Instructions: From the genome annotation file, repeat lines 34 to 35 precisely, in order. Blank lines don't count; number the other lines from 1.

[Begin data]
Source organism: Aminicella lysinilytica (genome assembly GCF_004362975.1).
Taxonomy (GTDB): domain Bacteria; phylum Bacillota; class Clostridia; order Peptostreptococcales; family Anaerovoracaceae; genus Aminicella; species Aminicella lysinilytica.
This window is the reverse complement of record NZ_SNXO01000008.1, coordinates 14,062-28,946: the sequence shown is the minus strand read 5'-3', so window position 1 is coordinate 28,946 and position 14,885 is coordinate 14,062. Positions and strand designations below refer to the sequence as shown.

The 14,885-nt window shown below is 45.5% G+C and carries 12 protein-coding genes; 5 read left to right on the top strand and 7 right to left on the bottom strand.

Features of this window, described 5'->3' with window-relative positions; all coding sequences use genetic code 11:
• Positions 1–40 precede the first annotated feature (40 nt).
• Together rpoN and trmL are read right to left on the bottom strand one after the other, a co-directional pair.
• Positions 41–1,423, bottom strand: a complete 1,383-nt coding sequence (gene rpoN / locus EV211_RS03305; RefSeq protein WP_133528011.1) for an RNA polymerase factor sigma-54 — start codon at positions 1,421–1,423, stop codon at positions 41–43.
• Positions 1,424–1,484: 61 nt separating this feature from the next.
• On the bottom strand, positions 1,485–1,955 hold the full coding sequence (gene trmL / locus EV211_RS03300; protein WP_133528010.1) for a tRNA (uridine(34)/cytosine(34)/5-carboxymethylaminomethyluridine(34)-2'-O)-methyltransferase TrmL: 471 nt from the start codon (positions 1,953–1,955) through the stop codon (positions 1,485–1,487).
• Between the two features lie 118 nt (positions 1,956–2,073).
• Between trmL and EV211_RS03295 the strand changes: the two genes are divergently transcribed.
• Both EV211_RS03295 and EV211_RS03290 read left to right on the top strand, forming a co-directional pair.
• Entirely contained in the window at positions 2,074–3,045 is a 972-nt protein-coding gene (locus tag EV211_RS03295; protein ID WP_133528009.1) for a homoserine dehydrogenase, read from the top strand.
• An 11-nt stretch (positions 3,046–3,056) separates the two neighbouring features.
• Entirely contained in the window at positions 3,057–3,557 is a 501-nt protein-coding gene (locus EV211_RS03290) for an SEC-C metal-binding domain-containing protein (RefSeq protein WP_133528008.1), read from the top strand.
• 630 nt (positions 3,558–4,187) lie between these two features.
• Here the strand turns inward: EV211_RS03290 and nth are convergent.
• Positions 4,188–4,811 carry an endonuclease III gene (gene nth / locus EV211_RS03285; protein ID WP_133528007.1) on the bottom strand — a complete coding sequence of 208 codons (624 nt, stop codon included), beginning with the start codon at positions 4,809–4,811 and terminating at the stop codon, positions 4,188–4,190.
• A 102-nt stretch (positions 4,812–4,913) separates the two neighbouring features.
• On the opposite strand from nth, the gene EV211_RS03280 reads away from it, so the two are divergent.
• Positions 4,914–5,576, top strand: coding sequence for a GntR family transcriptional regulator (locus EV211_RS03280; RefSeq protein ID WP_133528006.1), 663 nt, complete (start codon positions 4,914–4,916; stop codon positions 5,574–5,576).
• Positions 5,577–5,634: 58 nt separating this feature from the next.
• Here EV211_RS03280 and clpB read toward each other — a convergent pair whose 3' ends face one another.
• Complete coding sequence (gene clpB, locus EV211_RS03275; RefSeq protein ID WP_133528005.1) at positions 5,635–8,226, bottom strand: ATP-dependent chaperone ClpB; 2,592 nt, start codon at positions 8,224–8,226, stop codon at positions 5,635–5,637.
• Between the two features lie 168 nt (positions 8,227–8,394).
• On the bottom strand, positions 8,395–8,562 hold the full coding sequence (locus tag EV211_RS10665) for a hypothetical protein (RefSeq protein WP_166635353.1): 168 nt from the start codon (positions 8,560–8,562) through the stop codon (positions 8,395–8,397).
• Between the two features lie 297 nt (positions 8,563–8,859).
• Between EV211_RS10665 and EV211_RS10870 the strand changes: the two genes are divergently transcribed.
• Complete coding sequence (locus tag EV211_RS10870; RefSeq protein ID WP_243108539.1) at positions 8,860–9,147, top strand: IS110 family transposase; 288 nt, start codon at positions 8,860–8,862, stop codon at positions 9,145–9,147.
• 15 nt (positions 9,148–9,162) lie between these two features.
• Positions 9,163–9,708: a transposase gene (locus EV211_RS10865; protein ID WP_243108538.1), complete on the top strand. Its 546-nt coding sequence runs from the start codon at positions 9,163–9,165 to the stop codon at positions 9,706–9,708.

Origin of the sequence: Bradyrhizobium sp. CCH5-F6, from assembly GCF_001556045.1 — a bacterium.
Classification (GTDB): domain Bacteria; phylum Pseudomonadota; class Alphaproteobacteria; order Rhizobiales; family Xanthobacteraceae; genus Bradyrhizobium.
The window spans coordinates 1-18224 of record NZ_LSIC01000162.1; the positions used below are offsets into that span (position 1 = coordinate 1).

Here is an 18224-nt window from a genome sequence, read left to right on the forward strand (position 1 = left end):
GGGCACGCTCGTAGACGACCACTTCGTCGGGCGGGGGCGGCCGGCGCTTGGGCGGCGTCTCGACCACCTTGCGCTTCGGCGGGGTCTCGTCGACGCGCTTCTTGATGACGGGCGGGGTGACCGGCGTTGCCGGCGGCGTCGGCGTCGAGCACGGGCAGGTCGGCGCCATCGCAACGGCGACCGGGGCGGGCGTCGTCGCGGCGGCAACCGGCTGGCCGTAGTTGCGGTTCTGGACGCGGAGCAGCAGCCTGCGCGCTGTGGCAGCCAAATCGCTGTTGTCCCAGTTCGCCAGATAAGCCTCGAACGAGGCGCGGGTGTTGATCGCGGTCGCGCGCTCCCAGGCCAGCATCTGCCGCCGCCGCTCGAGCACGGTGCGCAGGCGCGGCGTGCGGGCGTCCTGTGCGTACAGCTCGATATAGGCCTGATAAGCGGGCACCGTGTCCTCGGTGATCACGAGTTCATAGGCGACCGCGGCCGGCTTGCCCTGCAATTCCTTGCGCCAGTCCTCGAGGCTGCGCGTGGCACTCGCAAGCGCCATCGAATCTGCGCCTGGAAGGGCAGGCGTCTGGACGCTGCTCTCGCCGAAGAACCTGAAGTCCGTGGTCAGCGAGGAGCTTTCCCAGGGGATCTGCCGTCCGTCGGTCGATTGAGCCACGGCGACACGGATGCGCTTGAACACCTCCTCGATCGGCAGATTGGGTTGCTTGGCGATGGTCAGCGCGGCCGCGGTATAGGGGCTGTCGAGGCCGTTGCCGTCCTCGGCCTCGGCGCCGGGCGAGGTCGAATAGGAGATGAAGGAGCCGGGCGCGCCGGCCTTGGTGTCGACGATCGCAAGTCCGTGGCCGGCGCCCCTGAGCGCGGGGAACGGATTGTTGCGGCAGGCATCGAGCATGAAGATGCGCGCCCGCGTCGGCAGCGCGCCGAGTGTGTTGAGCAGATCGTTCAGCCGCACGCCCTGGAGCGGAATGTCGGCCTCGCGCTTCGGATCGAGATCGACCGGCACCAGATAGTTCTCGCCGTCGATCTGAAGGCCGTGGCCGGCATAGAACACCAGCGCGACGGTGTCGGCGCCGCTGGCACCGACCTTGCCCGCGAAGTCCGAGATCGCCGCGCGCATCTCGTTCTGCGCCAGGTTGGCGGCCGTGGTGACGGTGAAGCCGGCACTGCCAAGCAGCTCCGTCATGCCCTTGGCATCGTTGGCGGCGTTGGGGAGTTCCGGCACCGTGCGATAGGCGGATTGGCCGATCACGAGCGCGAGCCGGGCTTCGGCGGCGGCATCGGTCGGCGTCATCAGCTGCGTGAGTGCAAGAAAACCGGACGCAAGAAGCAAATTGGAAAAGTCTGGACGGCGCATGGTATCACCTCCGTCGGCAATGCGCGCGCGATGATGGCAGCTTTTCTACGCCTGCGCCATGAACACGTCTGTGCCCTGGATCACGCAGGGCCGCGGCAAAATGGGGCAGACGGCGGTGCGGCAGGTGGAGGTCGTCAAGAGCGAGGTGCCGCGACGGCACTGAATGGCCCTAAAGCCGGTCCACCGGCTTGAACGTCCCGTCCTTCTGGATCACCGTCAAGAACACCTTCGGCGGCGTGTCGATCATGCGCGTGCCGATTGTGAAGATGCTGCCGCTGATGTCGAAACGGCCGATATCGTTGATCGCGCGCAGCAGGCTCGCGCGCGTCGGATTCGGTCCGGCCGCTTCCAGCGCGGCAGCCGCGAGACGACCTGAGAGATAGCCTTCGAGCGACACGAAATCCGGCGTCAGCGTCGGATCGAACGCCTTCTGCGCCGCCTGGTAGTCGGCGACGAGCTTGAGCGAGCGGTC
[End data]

Classification (GTDB): domain Bacteria; phylum Pseudomonadota; class Alphaproteobacteria; order Rhizobiales; family Xanthobacteraceae; genus Bradyrhizobium.
The window spans coordinates 1-18224 of record NZ_LSIC01000162.1; the positions used below are offsets into that span (position 1 = coordinate 1).